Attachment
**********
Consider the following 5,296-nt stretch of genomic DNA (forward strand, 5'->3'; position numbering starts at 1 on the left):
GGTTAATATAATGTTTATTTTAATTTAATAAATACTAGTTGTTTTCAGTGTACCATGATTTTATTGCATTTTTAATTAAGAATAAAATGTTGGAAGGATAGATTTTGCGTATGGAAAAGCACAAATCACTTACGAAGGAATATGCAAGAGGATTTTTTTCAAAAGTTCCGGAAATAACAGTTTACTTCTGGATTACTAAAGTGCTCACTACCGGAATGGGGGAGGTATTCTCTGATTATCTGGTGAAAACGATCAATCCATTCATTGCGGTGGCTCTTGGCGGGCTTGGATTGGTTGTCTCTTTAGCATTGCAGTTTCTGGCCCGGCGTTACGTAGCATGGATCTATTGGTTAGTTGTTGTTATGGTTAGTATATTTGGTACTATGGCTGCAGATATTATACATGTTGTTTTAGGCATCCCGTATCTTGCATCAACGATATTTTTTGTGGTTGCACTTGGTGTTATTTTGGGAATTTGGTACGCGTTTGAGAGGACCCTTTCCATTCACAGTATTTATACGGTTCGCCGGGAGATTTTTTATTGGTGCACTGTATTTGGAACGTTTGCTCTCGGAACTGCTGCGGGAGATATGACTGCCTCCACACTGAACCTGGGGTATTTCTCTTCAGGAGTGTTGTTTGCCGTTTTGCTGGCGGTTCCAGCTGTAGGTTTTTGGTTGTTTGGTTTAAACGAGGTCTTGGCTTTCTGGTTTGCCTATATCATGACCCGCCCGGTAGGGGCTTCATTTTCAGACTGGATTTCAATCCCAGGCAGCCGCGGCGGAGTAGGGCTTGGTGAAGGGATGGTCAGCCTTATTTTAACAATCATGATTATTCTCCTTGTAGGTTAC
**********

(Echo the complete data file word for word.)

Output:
Consider the following 5,296-nt stretch of genomic DNA (forward strand, 5'->3'; position numbering starts at 1 on the left):
GGTTAATATAATGTTTATTTTAATTTAATAAATACTAGTTGTTTTCAGTGTACCATGATTTTATTGCATTTTTAATTAAGAATAAAATGTTGGAAGGATAGATTTTGCGTATGGAAAAGCACAAATCACTTACGAAGGAATATGCAAGAGGATTTTTTTCAAAAGTTCCGGAAATAACAGTTTACTTCTGGATTACTAAAGTGCTCACTACCGGAATGGGGGAGGTATTCTCTGATTATCTGGTGAAAACGATCAATCCATTCATTGCGGTGGCTCTTGGCGGGCTTGGATTGGTTGTCTCTTTAGCATTGCAGTTTCTGGCCCGGCGTTACGTAGCATGGATCTATTGGTTAGTTGTTGTTATGGTTAGTATATTTGGTACTATGGCTGCAGATATTATACATGTTGTTTTAGGCATCCCGTATCTTGCATCAACGATATTTTTTGTGGTTGCACTTGGTGTTATTTTGGGAATTTGGTACGCGTTTGAGAGGACCCTTTCCATTCACAGTATTTATACGGTTCGCCGGGAGATTTTTTATTGGTGCACTGTATTTGGAACGTTTGCTCTCGGAACTGCTGCGGGAGATATGACTGCCTCCACACTGAACCTGGGGTATTTCTCTTCAGGAGTGTTGTTTGCCGTTTTGCTGGCGGTTCCAGCTGTAGGTTTTTGGTTGTTTGGTTTAAACGAGGTCTTGGCTTTCTGGTTTGCCTATATCATGACCCGCCCGGTAGGGGCTTCATTTTCAGACTGGATTTCAATCCCAGGCAGCCGCGGCGGAGTAGGGCTTGGTGAAGGGATGGTCAGCCTTATTTTAACAATCATGATTATTCTCCTTGTAGGTTAC